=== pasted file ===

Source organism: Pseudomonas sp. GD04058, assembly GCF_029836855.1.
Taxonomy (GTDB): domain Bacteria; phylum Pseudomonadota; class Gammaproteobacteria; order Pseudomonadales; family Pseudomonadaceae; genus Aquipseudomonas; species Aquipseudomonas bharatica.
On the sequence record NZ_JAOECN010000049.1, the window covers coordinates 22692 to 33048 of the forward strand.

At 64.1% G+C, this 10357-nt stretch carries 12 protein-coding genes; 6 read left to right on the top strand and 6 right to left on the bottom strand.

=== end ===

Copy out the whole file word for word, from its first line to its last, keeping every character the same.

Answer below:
Source organism: Pseudomonas sp. GD04058, assembly GCF_029836855.1.
Taxonomy (GTDB): domain Bacteria; phylum Pseudomonadota; class Gammaproteobacteria; order Pseudomonadales; family Pseudomonadaceae; genus Aquipseudomonas; species Aquipseudomonas bharatica.
On the sequence record NZ_JAOECN010000049.1, the window covers coordinates 22692 to 33048 of the forward strand.

At 64.1% G+C, this 10357-nt stretch carries 12 protein-coding genes; 6 read left to right on the top strand and 6 right to left on the bottom strand.